When We Were Young Festival appears ready to rock Las Vegas despite some skepticism
LAS VEGAS, Nev. (FOX5) - It is not often that you see about 60 bands on a music festival’s lineup for a single day, let alone this many bands that so-called “emo kids” go crazy for. But despite initial skepticism, the Las Vegas Festival Grounds and Live Nation now seem prepared to welcome guests clad in skinny jeans and black eyeliner for the first-ever When We Were Young Festival.
Ahead of its first weekend, the highly buzzed-about emo and pop punk festival is at the center of rumors on social media.
“Typically when you see a festival of this magnitude, it’s over a three-day weekend and they split the bill up, but ya know, they’re gonna do 60 or 70 bands each day,” said ticket holder Cannon Kolb. He said people worried, “it’d be something like the disaster that was Fyre Fest.” For those unfamiliar, Fyre Fest was a 2017 luxury music festival that turned out to be fraudulent.
But workers from inside the event told FOX5 Thursday that preparations are going off without a hitch.
James Thomas Productions is the non-union stagehand and rigging company that has been employed to help set up the stages and tents on the festival grounds. Southern Nevadan Ingrid Rosa is working the event on a contract and spoke to FOX5.
“As far as the build, everything is going very smoothly: the lights are up on mainstage, the audio and everything, video is up. So I really can’t say that anything has gone wrong,” said Rosa.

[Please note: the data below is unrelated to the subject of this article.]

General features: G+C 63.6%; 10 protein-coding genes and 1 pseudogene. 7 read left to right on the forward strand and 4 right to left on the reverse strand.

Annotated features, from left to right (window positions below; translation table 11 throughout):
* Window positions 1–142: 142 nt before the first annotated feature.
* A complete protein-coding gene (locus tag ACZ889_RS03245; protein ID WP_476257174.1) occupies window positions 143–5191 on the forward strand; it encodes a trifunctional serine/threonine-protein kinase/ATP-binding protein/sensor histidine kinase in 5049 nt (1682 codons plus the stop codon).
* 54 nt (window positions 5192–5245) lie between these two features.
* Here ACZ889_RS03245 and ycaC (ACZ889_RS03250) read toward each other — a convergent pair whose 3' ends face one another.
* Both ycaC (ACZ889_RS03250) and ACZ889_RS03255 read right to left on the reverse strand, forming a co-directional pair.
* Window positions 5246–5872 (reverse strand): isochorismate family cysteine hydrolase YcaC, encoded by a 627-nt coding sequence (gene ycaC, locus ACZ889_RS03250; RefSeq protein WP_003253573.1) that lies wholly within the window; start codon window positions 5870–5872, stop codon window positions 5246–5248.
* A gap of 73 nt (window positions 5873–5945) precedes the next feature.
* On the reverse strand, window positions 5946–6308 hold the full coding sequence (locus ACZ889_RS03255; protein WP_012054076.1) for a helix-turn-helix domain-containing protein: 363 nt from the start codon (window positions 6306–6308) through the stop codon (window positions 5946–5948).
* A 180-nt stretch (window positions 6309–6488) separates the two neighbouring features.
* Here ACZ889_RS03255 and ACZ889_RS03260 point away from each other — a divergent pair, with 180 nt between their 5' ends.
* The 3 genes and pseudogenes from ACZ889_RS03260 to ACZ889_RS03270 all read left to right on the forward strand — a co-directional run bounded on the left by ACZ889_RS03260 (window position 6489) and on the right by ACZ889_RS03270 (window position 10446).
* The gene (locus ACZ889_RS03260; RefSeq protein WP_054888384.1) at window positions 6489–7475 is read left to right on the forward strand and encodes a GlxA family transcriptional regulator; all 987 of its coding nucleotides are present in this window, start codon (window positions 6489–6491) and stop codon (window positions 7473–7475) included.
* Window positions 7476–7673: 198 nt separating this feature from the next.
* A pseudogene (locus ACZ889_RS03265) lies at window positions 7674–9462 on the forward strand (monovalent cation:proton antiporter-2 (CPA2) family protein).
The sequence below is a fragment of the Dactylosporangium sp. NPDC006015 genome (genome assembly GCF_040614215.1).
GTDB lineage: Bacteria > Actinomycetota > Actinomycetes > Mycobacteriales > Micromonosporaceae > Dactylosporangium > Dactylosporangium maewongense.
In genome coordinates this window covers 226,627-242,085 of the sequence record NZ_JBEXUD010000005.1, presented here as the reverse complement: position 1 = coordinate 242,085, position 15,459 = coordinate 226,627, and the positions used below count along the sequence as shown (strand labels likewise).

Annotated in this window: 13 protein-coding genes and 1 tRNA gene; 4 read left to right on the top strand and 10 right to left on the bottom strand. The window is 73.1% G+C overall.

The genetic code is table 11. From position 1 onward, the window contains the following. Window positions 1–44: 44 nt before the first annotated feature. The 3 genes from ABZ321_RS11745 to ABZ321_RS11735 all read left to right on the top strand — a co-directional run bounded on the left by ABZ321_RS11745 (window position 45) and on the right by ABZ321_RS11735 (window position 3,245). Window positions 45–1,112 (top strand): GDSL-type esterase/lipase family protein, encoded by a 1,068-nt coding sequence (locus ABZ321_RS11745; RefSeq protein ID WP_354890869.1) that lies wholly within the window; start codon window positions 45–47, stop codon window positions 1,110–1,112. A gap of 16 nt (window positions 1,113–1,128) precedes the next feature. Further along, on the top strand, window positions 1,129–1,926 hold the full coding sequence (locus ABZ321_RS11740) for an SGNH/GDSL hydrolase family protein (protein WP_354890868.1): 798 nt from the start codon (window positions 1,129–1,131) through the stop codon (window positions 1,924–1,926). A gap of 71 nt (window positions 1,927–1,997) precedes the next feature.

The festival is sold out, however, several tickets are still available on third-party ticketing sites-- and at a fraction of the original price.
“I’ve seen tickets for under a hundred dollars,” said Kolb. “There’s a lot of people who didn’t think these expenses through.”
Kolb said he paid nearly $600 for his GA+ ticket back when they first went on sale.
“Agh, it’s a pain point for sure,” he said.
Las Vegan Matt Kimball said he paid a little more than $350 for his ticket originally, as well.
But neither are “emo” about it.
“It stinks having paid that much, but you know what, it’s gonna be a good time, so I’m stoked,” said Kolb.
“I’d rather have [my ticket] locked in,” said Kimball. “We’re seeing concerts come back, and I know that’s one of the biggest things that people have said they missed during the pandemic.”
The event is set to return the following weekend, Oct. 29-30, as well. Top headliners include My Chemical Romance, Avril Lavigne and Bright Eyes.
As we reported in January, some artists expressed shock on social media that they were included on the lineup at the time of the announcement.
We asked popular media blog Festive Owl, a music festival commentator, about whether they feel this will impact whether all the artists show up.
“Many times when it comes to artists being booked on festival lineups especially — the band, group or person themselves, especially the bigger acts, simply aren’t always aware of where they may or may not be playing,” said Festive Owl. “This isn’t uncommon.”
They added, “I don’t see it affecting any artists showing up, especially for the amount of money they are getting for these huge single-day events such as When We Were Young.”
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